Oscar® Sundays

Every Sunday at 7:30pm

This ongoing series celebrates films that have been honored at the Academy Awards. 


November’s Oscar® Sundays are programmed as part of the series Hollywood Chinese: The First 100 Years, guest programmed by Arthur Dong.   

For November’s Oscar® Sundays, I’ve programmed four films not only for their artistic achievements, but also for how they might be reconsidered through a contemporary Hollywood Chinese lens.

I probably watched every Academy Awards show since they began televising in 1953 (although I was in my mother's womb for the first one). I’d join the legions of armchair critics who cheered and scoffed at the honorees, mainly because of personal preferences, not from any intellectual perspective…at least not until some twenty years ago when I began scrutinizing the representation of the Chinese in Hollywood feature films, including the titles here, which were among my favorite Oscar-recognized movies.  

Join me Sunday evenings this November when we can both marvel at the creation of Oscar magic on the big screen, and also look at how distinguished instances of cinematic expressions might reflect the values of an awards system, and how these choices influence the ways we perceive each other and interact as global citizens.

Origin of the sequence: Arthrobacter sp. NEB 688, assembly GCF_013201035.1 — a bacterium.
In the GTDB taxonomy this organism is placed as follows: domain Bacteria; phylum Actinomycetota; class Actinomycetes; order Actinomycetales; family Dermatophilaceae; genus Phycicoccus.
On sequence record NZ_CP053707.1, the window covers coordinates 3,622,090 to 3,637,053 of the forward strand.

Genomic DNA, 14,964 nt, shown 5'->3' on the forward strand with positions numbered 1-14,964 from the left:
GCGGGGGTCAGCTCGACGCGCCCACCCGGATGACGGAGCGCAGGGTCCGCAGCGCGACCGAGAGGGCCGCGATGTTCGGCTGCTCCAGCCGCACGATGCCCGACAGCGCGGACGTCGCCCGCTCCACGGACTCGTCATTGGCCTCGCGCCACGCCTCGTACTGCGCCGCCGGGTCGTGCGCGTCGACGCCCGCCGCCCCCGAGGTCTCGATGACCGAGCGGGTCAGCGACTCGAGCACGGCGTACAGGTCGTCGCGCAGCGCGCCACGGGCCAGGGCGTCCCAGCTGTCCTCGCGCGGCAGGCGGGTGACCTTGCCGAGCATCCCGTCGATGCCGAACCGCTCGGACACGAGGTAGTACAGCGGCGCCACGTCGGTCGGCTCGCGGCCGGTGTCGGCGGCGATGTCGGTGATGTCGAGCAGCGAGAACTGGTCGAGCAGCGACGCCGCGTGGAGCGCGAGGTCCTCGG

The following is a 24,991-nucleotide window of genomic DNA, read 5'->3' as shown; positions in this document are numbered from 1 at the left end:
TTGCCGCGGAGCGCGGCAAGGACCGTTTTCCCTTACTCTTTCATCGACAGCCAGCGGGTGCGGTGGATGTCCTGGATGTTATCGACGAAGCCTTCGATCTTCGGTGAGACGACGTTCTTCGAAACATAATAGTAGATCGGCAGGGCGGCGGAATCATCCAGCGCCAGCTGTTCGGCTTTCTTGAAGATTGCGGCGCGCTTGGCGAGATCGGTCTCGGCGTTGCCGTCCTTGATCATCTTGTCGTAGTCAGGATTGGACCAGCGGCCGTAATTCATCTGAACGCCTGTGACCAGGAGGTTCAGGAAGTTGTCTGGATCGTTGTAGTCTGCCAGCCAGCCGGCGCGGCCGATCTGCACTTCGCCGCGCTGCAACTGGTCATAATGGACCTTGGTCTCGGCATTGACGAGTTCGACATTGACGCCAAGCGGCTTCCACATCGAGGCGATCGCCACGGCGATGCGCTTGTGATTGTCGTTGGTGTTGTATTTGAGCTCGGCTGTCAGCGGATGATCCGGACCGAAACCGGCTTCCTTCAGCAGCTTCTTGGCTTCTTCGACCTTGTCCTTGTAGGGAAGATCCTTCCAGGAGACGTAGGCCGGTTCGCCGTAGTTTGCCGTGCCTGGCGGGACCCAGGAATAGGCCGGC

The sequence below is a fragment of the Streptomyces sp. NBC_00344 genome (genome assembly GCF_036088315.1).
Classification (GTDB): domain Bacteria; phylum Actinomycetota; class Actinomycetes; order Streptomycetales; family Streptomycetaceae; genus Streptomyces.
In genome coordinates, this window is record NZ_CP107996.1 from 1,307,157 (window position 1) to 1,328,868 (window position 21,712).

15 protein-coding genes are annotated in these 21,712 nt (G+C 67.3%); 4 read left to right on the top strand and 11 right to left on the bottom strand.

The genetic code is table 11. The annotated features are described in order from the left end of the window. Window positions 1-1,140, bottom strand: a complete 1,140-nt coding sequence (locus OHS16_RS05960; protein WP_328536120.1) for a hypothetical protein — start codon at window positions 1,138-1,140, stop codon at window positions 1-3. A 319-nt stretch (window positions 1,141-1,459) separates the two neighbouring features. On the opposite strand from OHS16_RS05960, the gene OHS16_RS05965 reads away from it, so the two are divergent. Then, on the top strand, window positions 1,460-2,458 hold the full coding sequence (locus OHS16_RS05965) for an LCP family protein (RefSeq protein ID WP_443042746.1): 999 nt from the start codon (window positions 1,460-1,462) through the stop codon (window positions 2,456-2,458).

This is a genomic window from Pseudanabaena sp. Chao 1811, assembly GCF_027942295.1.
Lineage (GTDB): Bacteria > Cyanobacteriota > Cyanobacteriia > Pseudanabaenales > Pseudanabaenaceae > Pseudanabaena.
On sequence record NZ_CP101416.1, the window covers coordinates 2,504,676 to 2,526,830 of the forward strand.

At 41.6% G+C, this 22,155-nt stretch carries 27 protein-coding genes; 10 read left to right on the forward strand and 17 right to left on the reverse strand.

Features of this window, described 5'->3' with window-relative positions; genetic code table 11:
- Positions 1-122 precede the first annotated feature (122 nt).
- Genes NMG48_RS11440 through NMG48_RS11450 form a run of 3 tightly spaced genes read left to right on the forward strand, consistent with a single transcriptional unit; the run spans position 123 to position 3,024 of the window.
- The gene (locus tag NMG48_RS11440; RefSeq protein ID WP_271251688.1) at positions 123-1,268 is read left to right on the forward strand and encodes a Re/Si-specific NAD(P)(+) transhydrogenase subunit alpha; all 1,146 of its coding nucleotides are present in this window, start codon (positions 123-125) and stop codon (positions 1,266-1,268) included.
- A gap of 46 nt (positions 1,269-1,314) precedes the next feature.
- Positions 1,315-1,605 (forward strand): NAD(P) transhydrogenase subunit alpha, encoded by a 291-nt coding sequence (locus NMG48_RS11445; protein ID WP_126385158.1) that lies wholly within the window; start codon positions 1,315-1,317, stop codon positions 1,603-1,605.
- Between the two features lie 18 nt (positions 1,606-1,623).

November: Programmed and notes by Arthur Dong, Guest Programmer
Program notes for Oscar® Sundays: Hollywood Chinese © 2002 DeepFocus Productions, Inc.


Presented in conjunction with our month-long celebration of newly restored films, the films screening in December are Los Angeles restoration premieres of Oscar-winning or nominated films.

Programmed by K.J. Relth-Miller and Bernardo Rondeau.
Credits for notes can be found with each film.


John Williams may be the only film composer since Henry Mancini who can truly be called a “household name.” He began his career in music as a jazz musician, an orchestrator, and a session musician for film composers.

He scored his first feature film in 1958, and in the decades since he has earned five Oscars and received 52 Academy Award nominations, making him second only to Walt Disney as the most nominated individual in Academy history. Williams has written some of the most popular and
instantly recognizable themes in film history, including Jaws (1975), Star Wars (1977), Close Encounters of the Third Kind (1977), Superman (1978), Raiders of the Lost Ark (1981), E.T. the Extra-Terrestrial (1982), Jurassic Park (1993), and Harry Potter and the Sorcerer’s Stone (2001).

Williams has announced that following Steven Spielberg’s upcoming The Fabelmans (2022) and the fifth Indiana Jones film, he will retire from film scoring. To honor his extraordinary career and his upcoming 91st birthday, we are screening seven of the films that earned him Oscar nominations.

Programmed and notes by Robert Reneau.